With metropolitan offices in Connecticut, New York and Massachusetts, the 100-plus-strong team at Murtha Cullina has established its prominence as a big fish among firms in the Nutmeg State and a nationally competitive midsize player that takes on complex litigation issues and health care cases that are constantly evolving with the regional and national political tides.
Murtha partner Paul E. Knag has studied related subjects enough to become a sought-after writer in his own right, covering antitrust cases, reimbursement, insurance, arbitration and other topics, while his litigation experience has taken him from Hartford courtrooms all the way to the U.S. Supreme Court, earning him consistently high ratings in peer review. His experience supported appointment to chairman of the Health Law Section of the Connecticut Bar Association, and he has served as chairman of the Connecticut Health Lawyers Association.
Knag recently discussed which areas of Murtha’s law business are consistently booming, and which are poised for growth in the near future.
What is the current size of your firm, where is it located and what are its primary areas of practice and focus? Our firm consists of over 100 lawyers with offices in Connecticut, New York and Massachusetts. We have a regional law firm practice, including litigation, business and finance, real estate, trusts and estates, labor and employment, tax and employee benefits, intellectual property, health care, education, banking, affordable housing, insurance, immigration, government affairs, cybersecurity, energy, construction and various other areas.
What is Murtha Cullina’s governance structure and compensation model? We are a limited liability partnership, governed by an executive committee with all attorneys compensated based on merit.
What do you see as the two biggest opportunities for your firm? We see opportunity in many areas. Intellectual property is a rapidly growing practice area for us, including both litigation and prosecution, and patents and trademarks. Another important and growing area is health care, with its rapidly changing landscape. Our teams in both of these areas have increased over the past few years.
After the recession hit, the prevailing theory was that midsize firms would start to see more work come their way from large clients who could no longer justify paying Big Law rates. What has been your experience? We regularly attract business from clients who are not willing to pay Big Law prices.
Are your clients pushing for more alternative fee arrangements, and, if so, what types? Is your firm amenable to those requests? Our firm is offers a variety of alternative fee arrangements, including retainer agreements which cover specified services, fixed-fee transaction agreements, and contingency fee, or partial contingency fee, agreements involving litigation.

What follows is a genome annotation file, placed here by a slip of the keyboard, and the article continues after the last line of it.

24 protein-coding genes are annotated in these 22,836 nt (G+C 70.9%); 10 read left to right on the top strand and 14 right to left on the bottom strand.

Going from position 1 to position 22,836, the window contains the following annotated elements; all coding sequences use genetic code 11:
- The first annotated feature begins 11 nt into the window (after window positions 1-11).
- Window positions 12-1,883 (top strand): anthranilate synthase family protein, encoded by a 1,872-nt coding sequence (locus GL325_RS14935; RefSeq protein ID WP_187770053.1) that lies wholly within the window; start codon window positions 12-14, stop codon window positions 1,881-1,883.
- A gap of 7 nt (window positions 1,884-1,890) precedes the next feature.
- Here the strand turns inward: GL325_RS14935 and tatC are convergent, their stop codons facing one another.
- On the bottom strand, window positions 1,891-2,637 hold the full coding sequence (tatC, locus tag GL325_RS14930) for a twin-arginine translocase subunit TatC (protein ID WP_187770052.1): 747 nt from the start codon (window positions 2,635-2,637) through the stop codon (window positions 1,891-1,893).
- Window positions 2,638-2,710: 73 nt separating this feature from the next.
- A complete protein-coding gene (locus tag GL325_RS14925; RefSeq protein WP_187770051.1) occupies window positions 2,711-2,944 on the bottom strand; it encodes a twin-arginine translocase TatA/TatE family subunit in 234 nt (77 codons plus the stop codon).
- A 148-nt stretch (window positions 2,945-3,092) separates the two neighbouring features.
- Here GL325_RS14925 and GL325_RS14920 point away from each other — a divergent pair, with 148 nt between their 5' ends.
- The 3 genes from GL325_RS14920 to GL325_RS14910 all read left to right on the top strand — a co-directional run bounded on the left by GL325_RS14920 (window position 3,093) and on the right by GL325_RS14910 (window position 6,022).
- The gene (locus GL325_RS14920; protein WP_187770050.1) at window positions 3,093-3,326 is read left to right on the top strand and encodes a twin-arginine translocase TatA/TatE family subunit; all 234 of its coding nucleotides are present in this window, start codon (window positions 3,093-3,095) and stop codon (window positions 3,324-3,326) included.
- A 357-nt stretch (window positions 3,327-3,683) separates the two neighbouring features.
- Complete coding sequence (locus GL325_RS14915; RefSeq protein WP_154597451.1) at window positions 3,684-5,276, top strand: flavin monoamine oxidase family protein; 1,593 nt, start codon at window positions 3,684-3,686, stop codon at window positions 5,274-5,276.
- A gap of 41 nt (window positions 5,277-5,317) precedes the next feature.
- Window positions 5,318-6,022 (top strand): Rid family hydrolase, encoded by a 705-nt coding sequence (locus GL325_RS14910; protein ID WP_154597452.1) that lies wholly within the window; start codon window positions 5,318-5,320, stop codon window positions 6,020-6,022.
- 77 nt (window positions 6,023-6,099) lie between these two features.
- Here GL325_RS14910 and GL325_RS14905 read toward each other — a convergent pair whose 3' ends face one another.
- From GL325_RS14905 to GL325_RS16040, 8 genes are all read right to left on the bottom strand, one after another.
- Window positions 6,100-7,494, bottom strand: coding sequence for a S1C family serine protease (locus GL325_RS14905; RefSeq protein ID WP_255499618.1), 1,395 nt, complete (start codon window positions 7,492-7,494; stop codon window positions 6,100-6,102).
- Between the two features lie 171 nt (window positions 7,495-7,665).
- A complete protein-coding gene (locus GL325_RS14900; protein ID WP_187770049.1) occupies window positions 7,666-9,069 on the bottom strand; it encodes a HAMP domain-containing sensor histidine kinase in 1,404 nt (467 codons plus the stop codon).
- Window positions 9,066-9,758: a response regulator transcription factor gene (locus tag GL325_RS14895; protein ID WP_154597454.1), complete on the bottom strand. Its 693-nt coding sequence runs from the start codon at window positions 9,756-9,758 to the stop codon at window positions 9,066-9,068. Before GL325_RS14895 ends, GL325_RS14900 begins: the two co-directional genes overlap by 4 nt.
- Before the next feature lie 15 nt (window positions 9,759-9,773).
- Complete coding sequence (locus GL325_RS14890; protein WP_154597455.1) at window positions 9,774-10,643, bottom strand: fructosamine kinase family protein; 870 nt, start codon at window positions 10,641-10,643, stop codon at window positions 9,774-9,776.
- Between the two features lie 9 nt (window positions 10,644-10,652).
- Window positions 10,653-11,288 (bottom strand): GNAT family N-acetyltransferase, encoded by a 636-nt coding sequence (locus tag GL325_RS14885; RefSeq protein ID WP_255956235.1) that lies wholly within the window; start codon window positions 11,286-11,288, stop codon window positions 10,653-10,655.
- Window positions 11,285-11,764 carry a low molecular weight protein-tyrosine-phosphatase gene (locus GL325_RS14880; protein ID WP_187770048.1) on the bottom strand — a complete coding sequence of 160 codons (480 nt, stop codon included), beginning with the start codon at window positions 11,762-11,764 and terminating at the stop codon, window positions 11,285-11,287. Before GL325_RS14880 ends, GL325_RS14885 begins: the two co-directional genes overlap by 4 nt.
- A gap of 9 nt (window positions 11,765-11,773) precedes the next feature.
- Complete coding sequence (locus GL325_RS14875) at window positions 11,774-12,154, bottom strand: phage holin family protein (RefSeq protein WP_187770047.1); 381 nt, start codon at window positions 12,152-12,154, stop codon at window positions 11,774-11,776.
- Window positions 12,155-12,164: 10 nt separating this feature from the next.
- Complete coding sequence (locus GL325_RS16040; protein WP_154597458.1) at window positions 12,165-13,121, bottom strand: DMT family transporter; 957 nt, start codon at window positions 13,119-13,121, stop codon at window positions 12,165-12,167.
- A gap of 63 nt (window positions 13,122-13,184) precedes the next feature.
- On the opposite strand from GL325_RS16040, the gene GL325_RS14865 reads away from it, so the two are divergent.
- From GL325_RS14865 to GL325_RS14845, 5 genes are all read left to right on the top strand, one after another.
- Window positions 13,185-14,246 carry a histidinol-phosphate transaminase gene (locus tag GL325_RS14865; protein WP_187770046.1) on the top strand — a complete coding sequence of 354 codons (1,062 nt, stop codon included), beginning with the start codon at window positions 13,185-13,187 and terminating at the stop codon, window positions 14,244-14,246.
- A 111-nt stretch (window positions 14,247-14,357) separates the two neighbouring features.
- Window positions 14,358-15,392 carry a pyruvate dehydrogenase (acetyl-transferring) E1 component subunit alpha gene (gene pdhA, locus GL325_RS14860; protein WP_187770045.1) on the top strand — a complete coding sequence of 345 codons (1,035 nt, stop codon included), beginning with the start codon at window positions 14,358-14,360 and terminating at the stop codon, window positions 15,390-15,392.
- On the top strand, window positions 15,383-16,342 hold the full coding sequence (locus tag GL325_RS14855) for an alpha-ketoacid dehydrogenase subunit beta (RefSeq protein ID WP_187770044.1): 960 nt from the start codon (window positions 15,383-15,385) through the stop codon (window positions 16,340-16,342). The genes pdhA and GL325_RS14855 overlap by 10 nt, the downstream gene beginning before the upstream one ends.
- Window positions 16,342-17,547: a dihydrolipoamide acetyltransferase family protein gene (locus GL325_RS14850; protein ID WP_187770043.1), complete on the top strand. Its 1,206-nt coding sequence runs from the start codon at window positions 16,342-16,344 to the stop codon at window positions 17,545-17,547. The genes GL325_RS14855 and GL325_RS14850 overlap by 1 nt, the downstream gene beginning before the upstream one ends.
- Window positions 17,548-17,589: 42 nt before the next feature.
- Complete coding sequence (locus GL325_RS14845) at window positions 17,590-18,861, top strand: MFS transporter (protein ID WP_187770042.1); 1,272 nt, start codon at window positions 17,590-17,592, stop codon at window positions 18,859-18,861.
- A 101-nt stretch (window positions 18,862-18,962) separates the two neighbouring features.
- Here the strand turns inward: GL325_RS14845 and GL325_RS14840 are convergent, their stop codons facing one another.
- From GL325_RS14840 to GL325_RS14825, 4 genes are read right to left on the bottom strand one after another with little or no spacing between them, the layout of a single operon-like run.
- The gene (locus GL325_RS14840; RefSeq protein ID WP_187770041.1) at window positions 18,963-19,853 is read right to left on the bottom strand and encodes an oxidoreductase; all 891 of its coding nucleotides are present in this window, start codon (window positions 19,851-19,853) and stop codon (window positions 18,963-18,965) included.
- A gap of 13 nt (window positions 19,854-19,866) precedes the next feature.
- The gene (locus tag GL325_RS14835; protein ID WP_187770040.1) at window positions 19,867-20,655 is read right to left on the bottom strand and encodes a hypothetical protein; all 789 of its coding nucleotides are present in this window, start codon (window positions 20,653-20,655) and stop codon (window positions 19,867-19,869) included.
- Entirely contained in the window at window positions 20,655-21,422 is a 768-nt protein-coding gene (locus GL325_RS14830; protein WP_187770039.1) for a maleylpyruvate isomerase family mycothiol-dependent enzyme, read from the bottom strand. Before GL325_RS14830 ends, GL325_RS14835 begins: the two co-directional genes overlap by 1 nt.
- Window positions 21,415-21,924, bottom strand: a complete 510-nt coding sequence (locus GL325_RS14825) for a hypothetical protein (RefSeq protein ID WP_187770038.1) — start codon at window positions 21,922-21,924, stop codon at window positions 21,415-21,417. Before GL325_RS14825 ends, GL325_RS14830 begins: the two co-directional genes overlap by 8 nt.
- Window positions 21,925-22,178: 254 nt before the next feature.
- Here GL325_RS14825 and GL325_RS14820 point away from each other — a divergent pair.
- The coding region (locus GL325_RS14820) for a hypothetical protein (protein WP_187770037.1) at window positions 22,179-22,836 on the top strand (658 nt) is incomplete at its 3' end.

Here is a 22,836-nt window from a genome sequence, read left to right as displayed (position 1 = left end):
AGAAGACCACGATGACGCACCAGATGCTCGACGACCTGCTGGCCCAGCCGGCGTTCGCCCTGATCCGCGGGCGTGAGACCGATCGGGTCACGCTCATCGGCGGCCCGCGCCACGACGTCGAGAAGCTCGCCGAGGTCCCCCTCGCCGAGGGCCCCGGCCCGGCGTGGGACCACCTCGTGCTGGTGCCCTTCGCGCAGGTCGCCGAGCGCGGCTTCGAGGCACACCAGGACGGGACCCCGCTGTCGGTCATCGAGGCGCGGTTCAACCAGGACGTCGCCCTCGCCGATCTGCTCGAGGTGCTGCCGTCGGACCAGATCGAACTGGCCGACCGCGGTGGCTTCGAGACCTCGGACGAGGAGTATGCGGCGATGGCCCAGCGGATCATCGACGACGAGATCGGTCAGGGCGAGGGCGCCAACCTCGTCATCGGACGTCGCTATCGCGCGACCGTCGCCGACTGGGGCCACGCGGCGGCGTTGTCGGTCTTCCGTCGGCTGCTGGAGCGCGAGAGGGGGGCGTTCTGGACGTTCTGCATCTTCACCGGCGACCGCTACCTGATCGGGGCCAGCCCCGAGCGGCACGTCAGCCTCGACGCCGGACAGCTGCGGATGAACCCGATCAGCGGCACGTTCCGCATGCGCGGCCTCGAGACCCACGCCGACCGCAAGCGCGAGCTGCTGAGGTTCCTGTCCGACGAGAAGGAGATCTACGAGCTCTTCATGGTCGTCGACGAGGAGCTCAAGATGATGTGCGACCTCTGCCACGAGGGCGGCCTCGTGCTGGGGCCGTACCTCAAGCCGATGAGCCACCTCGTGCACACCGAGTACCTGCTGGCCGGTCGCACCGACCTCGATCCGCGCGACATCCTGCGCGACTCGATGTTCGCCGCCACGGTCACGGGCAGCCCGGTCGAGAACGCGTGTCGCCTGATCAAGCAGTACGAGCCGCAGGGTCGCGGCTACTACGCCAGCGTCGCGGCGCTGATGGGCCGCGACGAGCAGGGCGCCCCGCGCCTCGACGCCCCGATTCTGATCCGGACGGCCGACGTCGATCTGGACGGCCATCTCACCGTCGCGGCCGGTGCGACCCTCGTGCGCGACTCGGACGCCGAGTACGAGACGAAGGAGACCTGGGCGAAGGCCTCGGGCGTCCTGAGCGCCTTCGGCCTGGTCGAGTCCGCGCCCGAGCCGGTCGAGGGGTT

There is much debate around how law firms can foster the next generation of legal talent. What advantages and disadvantages do midsize firms have in attracting and retaining young lawyers, particularly millennials? We offer an opportunity to balance work life with family life. We have a large number of attorneys who want to have a rewarding career with sophisticated clients, while maintaining fulfilling personal life. Our firm allows professionals to accomplish that balance for them.
Does your firm employ any nonlawyer professionals in high-level positions (e.g., COO, business development officer, chief strategy officer, etc.)? If so, why is it advantageous to have a nonlawyer in that role? If not, have you considered hiring any? Yes. Michael Orce, our executive director, is a great leader helping us with practice issues as well as financial, plant, personnel and other nonlegal issues, working with firm leadership to execute strategic and operational goals. Debra Sciarra, who leads our marketing and business development effort, does a tremendous job in helping us to develop business plans, execute on those plans, and expand business relationships. She also knows the industry well, and works with the lawyers on various business development initiatives to get them plugged into the right places.
What, if any, technology advancements have you made in your firm in recent years? What are the challenges in implementing tech changes? The firm uses digital technology in every aspect of its work. This includes increasing use of technology in support of our litigation and nonlitigation practice areas. Highly leveraging our technology allows us to provide a cost-effective work product to our clients while increasing our efficiencies at the same time.
What would you say is the most innovative thing your firm has done recently, whether it be internal operations, how you work with clients, etc.? We have invested a great deal in Legal Project Management, to provide better budgeting and pricing certainty for our clients, which has become increasingly important to them.
Does your firm have a succession plan in place? If so, what challenges do you face in trying to execute that plan? If you don’t currently have a plan, is it an issue your firm is thinking about? Yes, each partner must develop a succession plan, and all of our industry teams are multigenerational. Our leadership is young and future looking.